In the last two or three months, I have gotten fed up with waiting for “something to happen” in the Cold War between the Ontario Medical Association (OMA) and the Ministry of Health and Long Term Care in Ontario. I know perfectly well that this is a marathon and not a sprint, but in endurance challenges of any kind it is usual to check your position and “test the endurance” of other players and so I, personally, have begun to do this.
One of my actions was to develop three motions for the Emerging Issues debate at last month’s Canadian Medical Association General Council in Halifax. These were the motions:
- The Canadian Medical Association insists that provincial/territorial governments should fund all necessary health care.
- The Canadian Medical Association stands against governments undertaking unilateral action in lieu of a negotiated agreement with physicians.
- The Canadian Medical Association supports the Ontario Medical Association’s request for the inclusion of a binding dispute resolution mechanism in its contract negotiations with the Government of Ontario.
Here is a link to the CMA coverage of the motions.
These motions had very strong support and I tweeted out the news which caused several to ask: What difference does this make? What can CMA do?
It’s fair to ask this question but the answer takes more than 140 characters to answer.
The first difference it makes is that these motions establish a national policy at the Canadian Medical Association that provincial and territorial governments should fund all necessary growth in health care and not pass off their responsibility under the Canada Health Act. I have written about this previously several months ago: http://drgailbeck.com/2015/04/19/getting-blood-from-a-stone/ Governments are now being asked to fund pharmacare and psychotherapy at a time when they are already not meeting their responsibilities for funding hospitals and physicians. This first motion establishes the policy for our national association that governments should meet their existing responsibilities.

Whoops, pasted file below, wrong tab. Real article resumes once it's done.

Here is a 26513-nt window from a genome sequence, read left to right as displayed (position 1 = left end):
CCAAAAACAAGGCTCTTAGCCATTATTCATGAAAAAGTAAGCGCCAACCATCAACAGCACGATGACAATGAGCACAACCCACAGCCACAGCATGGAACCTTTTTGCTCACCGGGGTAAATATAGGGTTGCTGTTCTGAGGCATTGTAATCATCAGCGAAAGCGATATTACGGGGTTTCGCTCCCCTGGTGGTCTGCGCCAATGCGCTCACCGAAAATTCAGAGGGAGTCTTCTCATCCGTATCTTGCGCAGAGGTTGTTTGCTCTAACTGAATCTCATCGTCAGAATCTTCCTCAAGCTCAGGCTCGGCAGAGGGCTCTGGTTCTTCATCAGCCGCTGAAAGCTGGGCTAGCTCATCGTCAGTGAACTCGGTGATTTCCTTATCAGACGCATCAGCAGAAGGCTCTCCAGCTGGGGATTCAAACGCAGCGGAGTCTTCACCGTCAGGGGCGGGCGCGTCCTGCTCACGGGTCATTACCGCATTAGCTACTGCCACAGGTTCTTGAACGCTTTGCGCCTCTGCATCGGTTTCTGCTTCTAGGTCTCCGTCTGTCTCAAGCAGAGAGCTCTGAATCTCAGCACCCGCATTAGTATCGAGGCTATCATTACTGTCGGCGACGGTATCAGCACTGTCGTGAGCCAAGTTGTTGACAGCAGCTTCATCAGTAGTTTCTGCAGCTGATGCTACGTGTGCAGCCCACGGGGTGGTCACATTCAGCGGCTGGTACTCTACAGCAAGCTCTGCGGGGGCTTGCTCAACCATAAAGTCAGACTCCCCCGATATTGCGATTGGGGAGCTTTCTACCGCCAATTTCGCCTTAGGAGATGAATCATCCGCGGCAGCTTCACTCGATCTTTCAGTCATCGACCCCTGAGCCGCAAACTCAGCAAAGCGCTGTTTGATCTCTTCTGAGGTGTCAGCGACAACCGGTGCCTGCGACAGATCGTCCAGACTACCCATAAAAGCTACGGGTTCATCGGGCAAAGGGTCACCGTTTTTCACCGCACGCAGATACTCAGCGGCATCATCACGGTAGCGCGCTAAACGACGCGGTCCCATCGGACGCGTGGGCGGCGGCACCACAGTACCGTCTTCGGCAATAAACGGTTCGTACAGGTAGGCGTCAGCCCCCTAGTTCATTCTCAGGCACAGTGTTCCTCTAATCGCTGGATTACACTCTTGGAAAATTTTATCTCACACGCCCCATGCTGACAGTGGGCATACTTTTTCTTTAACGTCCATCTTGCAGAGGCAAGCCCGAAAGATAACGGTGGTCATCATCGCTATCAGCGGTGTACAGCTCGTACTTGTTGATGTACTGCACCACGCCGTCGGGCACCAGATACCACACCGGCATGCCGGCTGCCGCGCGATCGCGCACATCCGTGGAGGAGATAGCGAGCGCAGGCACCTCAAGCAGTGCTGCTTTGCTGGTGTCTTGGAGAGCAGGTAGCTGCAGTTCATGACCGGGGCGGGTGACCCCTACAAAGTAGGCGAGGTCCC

The second motion means that the Canadian Medical Association will stand against any government abandoning negotiated agreements with physicians in favour of unilateral action. We are in difficulty because of such action in Ontario, but our Quebec colleagues are facing an even worse fate from their physician health minister. http://www.assnat.qc.ca/en/travaux-parlementaires/projets-loi/projet-loi-20-41-1.html
In addition, since most jurisdictions and physician bargaining units in Canada already have access to a binding dispute resolution mechanism, the final motion confirms the need for Ontario doctors to have this as well.
As well as setting CMA policy, these motions did also provide an opportunity to highlight Ontario’s doctors’ situation and Dr. Toth, OMA President, had a number of media calls in response to the motions.
These are small pieces of work, to be sure, but in working on these motions, I was doing something. To use the marathon analogy, I tested the field and the interest and have finally had some people get in touch with me about the OMA’s situation and the impact the cuts are having. Maybe if I keep pushing, a few others will also begin to push and maybe we’ll start to build some momentum. I am not the only person pushing. In fact, most members of the OMA Board and a few others as well are using every means at their disposal to bring attention to the impact of the government’s cuts on healthcare. The OMA itself continues with a media campaign that also seems to be going unnoticed, but it is there. These days, it feels as though we are a very small group, unable to garner much attention, but we are committed and all of us believe that change is possible.
I am doing what I can in other ways also. I am going to continue to meet with doctors, meet with MPP’s, bring motions and write about these cuts. Maybe it is all useless, but I will continue with these actions until enough people begin to notice. I welcome anyone who wants to help. Leave me a message here and I’ll get in touch.
Is anyone out there?
“Never doubt that a small group of thoughtful, committed people can change the world. Indeed it is the only thing that ever has.” Margaret Mead